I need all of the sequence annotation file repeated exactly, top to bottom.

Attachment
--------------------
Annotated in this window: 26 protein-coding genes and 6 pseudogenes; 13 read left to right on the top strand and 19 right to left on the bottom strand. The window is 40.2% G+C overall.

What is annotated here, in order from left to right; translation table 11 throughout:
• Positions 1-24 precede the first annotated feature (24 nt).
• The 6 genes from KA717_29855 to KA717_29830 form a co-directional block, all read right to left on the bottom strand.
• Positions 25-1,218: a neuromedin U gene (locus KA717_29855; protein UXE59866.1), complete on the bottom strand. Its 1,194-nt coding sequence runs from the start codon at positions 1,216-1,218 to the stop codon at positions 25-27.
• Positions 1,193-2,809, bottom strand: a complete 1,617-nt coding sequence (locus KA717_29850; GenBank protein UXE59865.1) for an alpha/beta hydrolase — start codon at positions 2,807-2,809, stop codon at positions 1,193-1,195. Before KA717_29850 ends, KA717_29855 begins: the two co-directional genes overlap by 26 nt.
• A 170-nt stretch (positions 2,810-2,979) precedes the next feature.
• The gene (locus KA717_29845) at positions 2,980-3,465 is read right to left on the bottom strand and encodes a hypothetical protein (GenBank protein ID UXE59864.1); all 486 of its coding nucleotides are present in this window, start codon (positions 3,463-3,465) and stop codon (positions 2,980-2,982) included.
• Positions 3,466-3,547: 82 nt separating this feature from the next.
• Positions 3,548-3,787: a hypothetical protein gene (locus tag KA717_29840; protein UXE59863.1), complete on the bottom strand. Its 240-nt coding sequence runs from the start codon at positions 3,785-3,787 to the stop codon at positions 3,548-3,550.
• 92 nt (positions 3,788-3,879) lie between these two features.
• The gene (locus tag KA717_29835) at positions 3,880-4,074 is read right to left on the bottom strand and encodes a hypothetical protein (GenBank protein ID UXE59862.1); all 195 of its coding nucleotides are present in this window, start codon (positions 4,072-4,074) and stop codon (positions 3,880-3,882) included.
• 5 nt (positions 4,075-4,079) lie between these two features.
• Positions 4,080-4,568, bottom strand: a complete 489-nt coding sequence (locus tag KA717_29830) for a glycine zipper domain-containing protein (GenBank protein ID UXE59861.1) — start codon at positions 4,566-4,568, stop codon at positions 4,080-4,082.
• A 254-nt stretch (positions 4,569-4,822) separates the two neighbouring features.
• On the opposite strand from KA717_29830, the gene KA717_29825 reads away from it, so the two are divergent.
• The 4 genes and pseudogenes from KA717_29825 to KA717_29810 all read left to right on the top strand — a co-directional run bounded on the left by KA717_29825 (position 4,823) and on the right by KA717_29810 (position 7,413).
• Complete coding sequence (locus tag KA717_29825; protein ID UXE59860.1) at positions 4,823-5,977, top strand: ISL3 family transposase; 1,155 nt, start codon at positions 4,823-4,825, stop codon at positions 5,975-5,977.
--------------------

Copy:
Annotated in this window: 26 protein-coding genes and 6 pseudogenes; 13 read left to right on the top strand and 19 right to left on the bottom strand. The window is 40.2% G+C overall.

What is annotated here, in order from left to right; translation table 11 throughout:
• Positions 1-24 precede the first annotated feature (24 nt).
• The 6 genes from KA717_29855 to KA717_29830 form a co-directional block, all read right to left on the bottom strand.
• Positions 25-1,218: a neuromedin U gene (locus KA717_29855; protein UXE59866.1), complete on the bottom strand. Its 1,194-nt coding sequence runs from the start codon at positions 1,216-1,218 to the stop codon at positions 25-27.
• Positions 1,193-2,809, bottom strand: a complete 1,617-nt coding sequence (locus KA717_29850; GenBank protein UXE59865.1) for an alpha/beta hydrolase — start codon at positions 2,807-2,809, stop codon at positions 1,193-1,195. Before KA717_29850 ends, KA717_29855 begins: the two co-directional genes overlap by 26 nt.
• A 170-nt stretch (positions 2,810-2,979) precedes the next feature.
• The gene (locus KA717_29845) at positions 2,980-3,465 is read right to left on the bottom strand and encodes a hypothetical protein (GenBank protein ID UXE59864.1); all 486 of its coding nucleotides are present in this window, start codon (positions 3,463-3,465) and stop codon (positions 2,980-2,982) included.
• Positions 3,466-3,547: 82 nt separating this feature from the next.
• Positions 3,548-3,787: a hypothetical protein gene (locus tag KA717_29840; protein UXE59863.1), complete on the bottom strand. Its 240-nt coding sequence runs from the start codon at positions 3,785-3,787 to the stop codon at positions 3,548-3,550.
• 92 nt (positions 3,788-3,879) lie between these two features.
• The gene (locus tag KA717_29835) at positions 3,880-4,074 is read right to left on the bottom strand and encodes a hypothetical protein (GenBank protein ID UXE59862.1); all 195 of its coding nucleotides are present in this window, start codon (positions 4,072-4,074) and stop codon (positions 3,880-3,882) included.
• 5 nt (positions 4,075-4,079) lie between these two features.
• Positions 4,080-4,568, bottom strand: a complete 489-nt coding sequence (locus tag KA717_29830) for a glycine zipper domain-containing protein (GenBank protein ID UXE59861.1) — start codon at positions 4,566-4,568, stop codon at positions 4,080-4,082.
• A 254-nt stretch (positions 4,569-4,822) separates the two neighbouring features.
• On the opposite strand from KA717_29830, the gene KA717_29825 reads away from it, so the two are divergent.
• The 4 genes and pseudogenes from KA717_29825 to KA717_29810 all read left to right on the top strand — a co-directional run bounded on the left by KA717_29825 (position 4,823) and on the right by KA717_29810 (position 7,413).
• Complete coding sequence (locus tag KA717_29825; protein ID UXE59860.1) at positions 4,823-5,977, top strand: ISL3 family transposase; 1,155 nt, start codon at positions 4,823-4,825, stop codon at positions 5,975-5,977.